Health care costs are useful units of measurement with which one can assess the economic impact of periodontal disease. Today, investigators presenting at the 84th General Session of the International Association for Dental Research reported the results of a study to evaluate the effects of periodontal disease on the use and costs of medical and dental care.
Using data from worksite health and dental examinations and health insurance claims of 4,285 civil officers aged 40-59 years, the researchers evaluated the effect of periodontal disease on medical and dental costs and utilization prospectively. Those with severe periodontitis accrued 21 percent higher total costs than those with no pathological pocket (periodontal pocket probing depth less than 4 mm) over the 3.5-year period. The admission rates of those with severe periodontitis were high for both sexes. In males, the dental costs for this group were approximately two-fold higher than those with no pathological pockets.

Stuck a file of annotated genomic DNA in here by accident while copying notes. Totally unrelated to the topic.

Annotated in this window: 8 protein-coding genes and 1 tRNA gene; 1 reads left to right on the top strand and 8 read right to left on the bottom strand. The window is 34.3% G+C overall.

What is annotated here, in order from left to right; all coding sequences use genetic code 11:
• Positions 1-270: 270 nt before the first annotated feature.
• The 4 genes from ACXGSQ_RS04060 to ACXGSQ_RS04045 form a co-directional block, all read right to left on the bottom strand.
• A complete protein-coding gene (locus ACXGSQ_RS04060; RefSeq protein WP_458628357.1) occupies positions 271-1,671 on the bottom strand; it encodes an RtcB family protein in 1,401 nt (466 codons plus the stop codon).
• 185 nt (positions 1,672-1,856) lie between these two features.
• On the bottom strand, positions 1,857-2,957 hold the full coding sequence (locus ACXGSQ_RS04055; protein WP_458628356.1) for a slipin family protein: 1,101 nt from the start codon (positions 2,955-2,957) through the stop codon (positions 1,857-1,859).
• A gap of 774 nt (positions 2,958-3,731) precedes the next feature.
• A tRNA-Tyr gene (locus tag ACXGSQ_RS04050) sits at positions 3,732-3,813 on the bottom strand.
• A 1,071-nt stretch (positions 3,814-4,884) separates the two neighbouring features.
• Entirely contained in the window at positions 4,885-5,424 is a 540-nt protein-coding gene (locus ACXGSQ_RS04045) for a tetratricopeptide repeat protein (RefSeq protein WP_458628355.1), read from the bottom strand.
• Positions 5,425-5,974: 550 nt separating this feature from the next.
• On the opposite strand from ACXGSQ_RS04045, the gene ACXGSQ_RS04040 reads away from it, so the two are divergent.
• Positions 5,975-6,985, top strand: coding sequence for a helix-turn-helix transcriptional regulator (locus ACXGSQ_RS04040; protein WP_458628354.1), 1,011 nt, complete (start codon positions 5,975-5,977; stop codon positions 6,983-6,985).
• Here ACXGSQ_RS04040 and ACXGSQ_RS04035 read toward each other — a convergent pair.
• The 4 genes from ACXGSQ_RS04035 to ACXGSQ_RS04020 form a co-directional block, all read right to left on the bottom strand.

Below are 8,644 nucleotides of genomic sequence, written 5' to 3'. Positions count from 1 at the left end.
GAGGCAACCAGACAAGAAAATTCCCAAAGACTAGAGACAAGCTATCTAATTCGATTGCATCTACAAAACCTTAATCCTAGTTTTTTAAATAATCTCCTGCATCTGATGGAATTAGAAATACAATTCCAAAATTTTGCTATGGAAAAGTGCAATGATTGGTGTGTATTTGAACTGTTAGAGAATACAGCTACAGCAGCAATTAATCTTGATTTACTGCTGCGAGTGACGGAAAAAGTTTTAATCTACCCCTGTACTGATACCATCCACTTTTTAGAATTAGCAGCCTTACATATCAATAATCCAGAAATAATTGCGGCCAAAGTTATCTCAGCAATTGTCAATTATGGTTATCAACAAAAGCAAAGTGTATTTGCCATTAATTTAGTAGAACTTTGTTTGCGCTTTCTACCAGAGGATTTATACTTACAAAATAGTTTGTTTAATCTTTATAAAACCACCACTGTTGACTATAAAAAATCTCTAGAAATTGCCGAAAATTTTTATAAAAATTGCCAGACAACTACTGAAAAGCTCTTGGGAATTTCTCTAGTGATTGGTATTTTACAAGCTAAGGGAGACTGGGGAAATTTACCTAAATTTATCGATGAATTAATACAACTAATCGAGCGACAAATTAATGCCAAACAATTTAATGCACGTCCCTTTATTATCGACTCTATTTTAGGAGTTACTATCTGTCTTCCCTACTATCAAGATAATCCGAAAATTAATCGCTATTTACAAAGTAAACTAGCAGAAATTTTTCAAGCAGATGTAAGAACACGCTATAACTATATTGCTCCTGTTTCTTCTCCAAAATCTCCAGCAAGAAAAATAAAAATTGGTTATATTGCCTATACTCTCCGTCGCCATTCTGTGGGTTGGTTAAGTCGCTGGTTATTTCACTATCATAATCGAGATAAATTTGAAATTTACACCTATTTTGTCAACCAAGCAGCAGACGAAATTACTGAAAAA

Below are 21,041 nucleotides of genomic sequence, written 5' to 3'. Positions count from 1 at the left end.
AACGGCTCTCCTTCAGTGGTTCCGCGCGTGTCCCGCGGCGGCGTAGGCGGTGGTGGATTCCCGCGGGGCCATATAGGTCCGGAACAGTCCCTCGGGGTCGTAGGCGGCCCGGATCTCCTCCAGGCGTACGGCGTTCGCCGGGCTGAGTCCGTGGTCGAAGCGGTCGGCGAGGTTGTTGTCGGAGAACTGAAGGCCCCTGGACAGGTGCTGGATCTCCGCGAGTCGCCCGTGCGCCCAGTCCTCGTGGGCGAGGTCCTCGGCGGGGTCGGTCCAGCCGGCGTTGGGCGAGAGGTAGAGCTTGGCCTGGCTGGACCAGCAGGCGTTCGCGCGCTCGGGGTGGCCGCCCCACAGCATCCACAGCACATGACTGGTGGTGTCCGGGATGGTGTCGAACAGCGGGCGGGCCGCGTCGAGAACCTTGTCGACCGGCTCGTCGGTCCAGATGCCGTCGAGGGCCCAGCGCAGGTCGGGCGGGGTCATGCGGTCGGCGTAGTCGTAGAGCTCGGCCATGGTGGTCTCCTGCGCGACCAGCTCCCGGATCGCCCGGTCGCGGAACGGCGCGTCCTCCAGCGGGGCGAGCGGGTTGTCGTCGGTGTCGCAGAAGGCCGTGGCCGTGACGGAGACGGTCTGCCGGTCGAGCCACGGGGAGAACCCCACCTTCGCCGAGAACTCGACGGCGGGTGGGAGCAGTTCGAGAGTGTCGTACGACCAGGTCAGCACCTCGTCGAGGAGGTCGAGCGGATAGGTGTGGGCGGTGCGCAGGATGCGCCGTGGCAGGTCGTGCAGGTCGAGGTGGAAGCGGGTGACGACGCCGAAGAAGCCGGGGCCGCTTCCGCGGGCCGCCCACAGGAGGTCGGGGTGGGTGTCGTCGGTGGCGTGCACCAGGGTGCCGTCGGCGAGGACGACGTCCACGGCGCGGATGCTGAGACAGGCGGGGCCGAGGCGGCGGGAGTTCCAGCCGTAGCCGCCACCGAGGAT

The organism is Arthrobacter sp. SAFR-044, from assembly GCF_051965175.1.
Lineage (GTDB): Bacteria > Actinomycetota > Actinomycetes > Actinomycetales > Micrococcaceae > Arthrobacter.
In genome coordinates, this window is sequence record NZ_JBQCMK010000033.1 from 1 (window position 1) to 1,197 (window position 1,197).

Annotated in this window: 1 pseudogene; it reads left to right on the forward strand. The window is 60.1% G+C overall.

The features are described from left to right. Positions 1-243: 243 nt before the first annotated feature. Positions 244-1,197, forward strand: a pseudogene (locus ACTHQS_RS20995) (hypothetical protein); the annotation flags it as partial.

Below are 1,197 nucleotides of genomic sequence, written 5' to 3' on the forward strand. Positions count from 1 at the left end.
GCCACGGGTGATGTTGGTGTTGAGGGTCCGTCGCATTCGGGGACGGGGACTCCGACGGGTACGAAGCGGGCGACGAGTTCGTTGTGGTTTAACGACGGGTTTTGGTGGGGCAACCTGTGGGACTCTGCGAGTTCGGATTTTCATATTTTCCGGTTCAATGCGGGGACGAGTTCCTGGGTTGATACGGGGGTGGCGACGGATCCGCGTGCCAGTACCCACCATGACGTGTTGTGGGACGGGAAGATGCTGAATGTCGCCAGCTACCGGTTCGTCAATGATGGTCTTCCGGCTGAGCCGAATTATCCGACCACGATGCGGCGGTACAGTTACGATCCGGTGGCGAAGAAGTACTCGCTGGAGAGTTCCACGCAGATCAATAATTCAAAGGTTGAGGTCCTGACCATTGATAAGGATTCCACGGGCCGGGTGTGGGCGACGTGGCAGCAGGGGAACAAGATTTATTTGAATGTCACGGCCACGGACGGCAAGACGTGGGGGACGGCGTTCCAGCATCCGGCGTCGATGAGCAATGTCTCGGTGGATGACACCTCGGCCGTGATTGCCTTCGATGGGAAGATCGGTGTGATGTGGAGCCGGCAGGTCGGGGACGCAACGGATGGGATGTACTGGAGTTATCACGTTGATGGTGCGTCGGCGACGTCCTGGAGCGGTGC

The investigators concluded that periodontal disease has a significant impact on health care cost increases, through not only dental care costs but also inpatient care costs, especially in males.
This is a summary of abstract #1779, "The Effect of Periodontal Disease on Health Care Costs," by R. Ide, T. Hoshuyama, and K. Takahashi, of the Institute of Industrial Ecological Sciences, University of Occupational and Environmental Health, Kitakyushu, Japan, being presented at 11:00 a.m. in Exhibit Hall 1 of the Brisbane Convention & Exhibition Centre, during the 84th General Session of the International Association for Dental Research.